Industrialization infiltrated many core structures of human culture, taking even the basic concept of time and giving it rules to follow. The state and market followed, promising independence from others through reliance on the government. Soon, with insurance and such promising protection from the financial detriments of many situations, nearly everyone has developed some reliance in the state (Harari 360). This only arose, however, when the scope of communities broadened; forgetting our foundations in small family groups, humans branched out into massive numbers, creating businesses and social structures which included millions. This expansion took the core from the community level, meaning we needed large scale policing to keep order (Harari 376). This meant the removal of a family unit from any political sense, and brought independence to individual consumers who were all then strapped to the welfare of the state.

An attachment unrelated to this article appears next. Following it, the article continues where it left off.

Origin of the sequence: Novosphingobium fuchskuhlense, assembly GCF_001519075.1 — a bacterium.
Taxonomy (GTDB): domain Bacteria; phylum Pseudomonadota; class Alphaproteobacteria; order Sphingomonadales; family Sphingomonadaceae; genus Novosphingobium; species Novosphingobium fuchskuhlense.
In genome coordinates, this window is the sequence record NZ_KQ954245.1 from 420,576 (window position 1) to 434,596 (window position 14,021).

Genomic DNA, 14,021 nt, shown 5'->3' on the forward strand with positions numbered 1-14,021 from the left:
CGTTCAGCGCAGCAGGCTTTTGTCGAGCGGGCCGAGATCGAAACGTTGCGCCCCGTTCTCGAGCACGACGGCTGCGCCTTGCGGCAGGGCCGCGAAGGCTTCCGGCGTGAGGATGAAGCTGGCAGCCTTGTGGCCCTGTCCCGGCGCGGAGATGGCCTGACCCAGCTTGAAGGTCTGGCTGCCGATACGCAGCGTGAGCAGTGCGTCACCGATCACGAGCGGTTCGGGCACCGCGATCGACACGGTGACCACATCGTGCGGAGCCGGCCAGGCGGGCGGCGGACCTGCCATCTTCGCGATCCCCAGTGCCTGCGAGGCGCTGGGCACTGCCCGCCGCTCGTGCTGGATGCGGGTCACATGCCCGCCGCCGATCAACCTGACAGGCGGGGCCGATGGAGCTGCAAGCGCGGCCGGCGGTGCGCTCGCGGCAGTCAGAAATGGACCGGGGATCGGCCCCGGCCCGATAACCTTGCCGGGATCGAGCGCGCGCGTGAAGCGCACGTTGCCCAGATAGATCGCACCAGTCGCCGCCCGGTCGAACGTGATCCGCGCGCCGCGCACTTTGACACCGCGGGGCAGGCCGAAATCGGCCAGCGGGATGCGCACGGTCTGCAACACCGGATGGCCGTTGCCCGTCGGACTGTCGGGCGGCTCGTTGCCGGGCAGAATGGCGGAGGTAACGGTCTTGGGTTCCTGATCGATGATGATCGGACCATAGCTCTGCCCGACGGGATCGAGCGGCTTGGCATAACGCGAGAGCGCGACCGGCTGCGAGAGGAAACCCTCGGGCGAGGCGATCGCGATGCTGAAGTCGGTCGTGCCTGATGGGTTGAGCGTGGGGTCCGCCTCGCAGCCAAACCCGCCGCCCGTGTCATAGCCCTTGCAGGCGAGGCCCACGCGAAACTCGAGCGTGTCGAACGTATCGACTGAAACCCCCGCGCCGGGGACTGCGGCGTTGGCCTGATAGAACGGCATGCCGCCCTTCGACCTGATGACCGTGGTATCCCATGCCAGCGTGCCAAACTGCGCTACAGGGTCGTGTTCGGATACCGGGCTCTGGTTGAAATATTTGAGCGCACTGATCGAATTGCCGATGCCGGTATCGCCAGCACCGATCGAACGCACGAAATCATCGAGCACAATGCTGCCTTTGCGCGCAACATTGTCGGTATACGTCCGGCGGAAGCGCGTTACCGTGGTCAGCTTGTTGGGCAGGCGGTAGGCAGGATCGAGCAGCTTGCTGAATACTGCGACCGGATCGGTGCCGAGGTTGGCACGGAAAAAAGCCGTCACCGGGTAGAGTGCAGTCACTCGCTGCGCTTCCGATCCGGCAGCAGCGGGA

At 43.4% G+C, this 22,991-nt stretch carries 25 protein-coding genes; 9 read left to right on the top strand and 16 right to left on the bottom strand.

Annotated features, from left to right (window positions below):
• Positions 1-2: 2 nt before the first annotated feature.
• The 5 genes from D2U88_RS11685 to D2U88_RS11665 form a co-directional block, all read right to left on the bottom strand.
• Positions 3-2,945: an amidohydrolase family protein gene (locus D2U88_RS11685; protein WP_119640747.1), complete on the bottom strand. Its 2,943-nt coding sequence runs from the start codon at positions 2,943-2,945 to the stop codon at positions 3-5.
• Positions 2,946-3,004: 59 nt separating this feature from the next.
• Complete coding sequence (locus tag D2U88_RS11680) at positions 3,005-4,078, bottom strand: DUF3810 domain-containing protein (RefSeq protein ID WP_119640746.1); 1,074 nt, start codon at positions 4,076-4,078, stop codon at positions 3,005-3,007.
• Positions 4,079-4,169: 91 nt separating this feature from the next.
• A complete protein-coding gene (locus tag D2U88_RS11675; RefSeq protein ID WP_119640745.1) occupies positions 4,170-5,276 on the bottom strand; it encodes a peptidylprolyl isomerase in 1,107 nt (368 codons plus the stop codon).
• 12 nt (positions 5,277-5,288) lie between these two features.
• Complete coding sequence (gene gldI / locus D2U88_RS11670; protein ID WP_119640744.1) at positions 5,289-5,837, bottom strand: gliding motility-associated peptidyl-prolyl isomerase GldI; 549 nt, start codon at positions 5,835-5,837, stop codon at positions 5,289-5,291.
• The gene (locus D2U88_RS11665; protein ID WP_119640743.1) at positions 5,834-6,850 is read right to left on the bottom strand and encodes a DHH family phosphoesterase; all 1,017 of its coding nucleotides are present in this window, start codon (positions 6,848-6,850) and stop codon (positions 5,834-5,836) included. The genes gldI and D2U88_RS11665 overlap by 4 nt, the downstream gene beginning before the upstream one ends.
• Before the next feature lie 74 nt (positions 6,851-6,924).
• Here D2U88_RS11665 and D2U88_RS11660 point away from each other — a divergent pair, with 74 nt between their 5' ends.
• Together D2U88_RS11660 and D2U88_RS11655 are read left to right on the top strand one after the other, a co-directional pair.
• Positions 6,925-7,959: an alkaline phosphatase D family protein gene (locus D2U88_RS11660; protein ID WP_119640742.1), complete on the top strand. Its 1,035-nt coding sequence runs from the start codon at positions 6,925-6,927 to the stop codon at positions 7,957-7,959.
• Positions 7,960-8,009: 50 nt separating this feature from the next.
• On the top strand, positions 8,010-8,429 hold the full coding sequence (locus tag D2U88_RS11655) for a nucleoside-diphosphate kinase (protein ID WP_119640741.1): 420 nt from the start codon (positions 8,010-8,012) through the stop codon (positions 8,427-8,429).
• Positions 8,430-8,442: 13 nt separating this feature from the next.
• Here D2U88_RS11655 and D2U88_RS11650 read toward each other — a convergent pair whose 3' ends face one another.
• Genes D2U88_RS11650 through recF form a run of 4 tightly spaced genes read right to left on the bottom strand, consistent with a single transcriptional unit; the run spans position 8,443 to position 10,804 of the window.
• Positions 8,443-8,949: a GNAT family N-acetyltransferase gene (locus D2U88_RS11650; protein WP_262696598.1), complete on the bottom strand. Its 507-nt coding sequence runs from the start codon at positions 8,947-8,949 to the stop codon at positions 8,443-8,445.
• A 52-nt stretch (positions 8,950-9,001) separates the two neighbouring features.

Objectivity, as a rule, is generally the most basic form of perception to keep in mind when analyzing scientific and historical fields; information cannot be quantified if it is bias—or can it? In many cases this is true, especially in matters of empirical sciences, but when considering the fate of humanity, should we not also include the perceptions of those that constitute this group? Humans should most definitely be aware of our role from an outside perspective as far as environmental and universal scales go, but when it comes to the fate of our species, I feel a little bias is necessary. Our capacity to think, feel, and understand ourselves really provides a unique view into people as a whole that we cannot get when surveying animals or other systems. In being cognizant of our place with each other and the set of morals we have curated over time, it’s crucial to remember we are people when outlining what will occur down the road, rather than forgetting the very basic emotions we perceive to be “bias.”